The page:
Caring for adult children with disabilities can be equal parts love, fear

KATHY PLONKA/THE SPOKESMAN/REVIEW/TNSSonny Gilbreath, right, jokes around with his son, Blane, in a shop on their property in Post Falls, Idaho.
KATHY PLONKA/THE SPOKESMAN/REVIEW/TNSSonny Gilbreath, right, jokes around with his son, Blane, in a shop on their property in Post Falls, Idaho. TNS

POST FALLS, Idaho -- Sonny Gilbreath's face gets serious and he shakes his head like the devil himself is appearing. No, he won't put his adult son, who suffered a traumatic brain injury as a teenager, in a care facility.

"It's part of my obligation as a dad," Gilbreath said in a commanding, no-nonsense tone. "I want to take care of him. I just believe in taking care of my family."

Yet Gilbreath is aging. At 71, the retiree is healthy and strong and takes no medication. He has the look of a man who's worked hard outdoors his whole life. But the reality is he can't care for 46-year-old Blane Gilbreath forever.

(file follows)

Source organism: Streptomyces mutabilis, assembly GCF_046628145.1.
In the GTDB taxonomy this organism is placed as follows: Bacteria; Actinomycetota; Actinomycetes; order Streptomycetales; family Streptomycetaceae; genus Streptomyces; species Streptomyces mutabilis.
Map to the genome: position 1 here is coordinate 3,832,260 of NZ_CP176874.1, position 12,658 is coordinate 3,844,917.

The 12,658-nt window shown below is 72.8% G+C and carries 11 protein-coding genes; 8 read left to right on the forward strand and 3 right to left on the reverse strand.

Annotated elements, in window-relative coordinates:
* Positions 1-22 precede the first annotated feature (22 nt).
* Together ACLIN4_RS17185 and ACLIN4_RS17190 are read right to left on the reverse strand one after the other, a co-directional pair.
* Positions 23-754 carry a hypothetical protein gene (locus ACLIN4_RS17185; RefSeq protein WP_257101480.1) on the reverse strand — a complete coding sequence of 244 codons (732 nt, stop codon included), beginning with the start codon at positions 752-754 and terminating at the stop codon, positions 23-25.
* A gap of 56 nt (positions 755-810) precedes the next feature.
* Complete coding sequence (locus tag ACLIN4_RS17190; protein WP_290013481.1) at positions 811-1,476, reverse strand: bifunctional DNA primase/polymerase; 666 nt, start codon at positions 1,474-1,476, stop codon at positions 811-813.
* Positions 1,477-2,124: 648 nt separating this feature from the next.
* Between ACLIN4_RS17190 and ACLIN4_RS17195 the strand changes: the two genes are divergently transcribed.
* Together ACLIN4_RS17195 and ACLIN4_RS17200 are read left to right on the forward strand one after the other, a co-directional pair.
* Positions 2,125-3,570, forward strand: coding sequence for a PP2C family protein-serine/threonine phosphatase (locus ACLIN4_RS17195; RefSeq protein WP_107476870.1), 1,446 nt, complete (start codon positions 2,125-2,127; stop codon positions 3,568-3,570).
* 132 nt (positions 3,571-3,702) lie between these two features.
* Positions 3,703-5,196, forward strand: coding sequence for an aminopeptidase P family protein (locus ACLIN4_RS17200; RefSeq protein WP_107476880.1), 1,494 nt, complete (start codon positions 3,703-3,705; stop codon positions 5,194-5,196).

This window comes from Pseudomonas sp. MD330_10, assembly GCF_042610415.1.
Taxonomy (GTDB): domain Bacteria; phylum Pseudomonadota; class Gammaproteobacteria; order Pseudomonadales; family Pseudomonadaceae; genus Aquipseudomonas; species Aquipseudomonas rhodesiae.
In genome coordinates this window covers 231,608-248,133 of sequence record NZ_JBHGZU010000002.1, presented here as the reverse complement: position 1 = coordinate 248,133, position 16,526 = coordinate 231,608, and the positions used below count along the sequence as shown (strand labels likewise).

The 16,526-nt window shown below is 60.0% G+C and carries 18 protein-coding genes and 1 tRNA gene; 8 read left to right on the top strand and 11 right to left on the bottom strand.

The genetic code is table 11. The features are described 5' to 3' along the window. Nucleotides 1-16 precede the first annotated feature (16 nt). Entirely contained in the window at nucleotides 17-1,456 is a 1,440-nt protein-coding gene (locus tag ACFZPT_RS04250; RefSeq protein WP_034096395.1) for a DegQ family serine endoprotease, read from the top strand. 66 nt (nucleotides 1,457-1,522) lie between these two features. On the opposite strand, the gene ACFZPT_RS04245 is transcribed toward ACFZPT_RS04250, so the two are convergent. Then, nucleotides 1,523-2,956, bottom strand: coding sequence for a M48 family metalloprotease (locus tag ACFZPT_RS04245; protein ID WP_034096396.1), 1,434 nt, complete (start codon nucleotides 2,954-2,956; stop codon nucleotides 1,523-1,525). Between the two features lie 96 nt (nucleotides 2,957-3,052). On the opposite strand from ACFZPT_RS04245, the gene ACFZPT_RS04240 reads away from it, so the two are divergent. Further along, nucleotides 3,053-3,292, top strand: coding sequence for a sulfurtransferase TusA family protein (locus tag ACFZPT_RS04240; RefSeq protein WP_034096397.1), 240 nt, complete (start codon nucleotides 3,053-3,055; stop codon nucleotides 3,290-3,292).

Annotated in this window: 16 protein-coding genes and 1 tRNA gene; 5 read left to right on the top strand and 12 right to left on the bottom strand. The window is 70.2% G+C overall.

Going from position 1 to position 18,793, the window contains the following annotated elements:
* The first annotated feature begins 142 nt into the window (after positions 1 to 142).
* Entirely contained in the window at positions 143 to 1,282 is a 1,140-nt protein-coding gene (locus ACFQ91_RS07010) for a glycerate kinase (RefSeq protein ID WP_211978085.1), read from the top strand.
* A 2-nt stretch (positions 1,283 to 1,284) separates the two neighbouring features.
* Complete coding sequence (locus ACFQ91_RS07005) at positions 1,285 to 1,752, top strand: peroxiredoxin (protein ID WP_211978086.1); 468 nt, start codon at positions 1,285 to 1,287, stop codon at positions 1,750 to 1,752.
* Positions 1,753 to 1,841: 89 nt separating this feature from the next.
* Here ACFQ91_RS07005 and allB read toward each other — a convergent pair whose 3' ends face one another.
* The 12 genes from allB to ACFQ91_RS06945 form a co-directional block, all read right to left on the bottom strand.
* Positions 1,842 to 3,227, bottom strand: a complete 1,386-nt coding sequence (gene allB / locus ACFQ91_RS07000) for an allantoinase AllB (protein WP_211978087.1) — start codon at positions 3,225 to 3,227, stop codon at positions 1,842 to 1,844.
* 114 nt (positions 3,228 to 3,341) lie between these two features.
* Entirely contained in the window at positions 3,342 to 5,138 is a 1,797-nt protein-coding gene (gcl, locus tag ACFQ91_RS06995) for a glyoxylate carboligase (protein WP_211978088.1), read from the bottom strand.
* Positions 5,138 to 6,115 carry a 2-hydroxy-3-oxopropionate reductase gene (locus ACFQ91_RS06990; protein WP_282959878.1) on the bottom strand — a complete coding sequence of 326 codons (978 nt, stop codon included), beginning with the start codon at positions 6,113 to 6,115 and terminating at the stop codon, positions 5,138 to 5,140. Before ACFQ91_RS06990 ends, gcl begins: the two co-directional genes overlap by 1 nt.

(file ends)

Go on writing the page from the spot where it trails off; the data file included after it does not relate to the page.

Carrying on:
It's a concern that haunts parents of adult children who have severe disabilities. Those children, like everyone else, are living longer. That means parents and guardians must have a plan to care for their children when they're no longer able to do so. For some, like the Gilbreaths, that means relying on extended family. For others, it can mean making arrangements for their children to be cared for in group homes or other facilities.

According to the 2010 U.S. census, about 12.6 percent of the population, or 38.3 million people, had a severe disability. Of those, nearly 37 percent are 65 or older.

Changed forever at 17

As the Gilbreath family knows all too well, life is unpredictable. So the tight-knit clan has a pact that ensures Blane will be cared for by family, no matter what.

"It's family," said Jeramey Gilbreath, 35, who is next in line to care for his brother, Blane. "That's just what you do. There wasn't much of a thought process."

After a five-year battle with cancer, Sonny Gilbreath's wife, Nyla, died in 1999. He needed to continue working, so his daughter, Leah Anton, and her husband cared for Blane along with their three children. Leah was diagnosed with multiple sclerosis about 10 years ago, but recently the disease progressed and she's at risk of falling.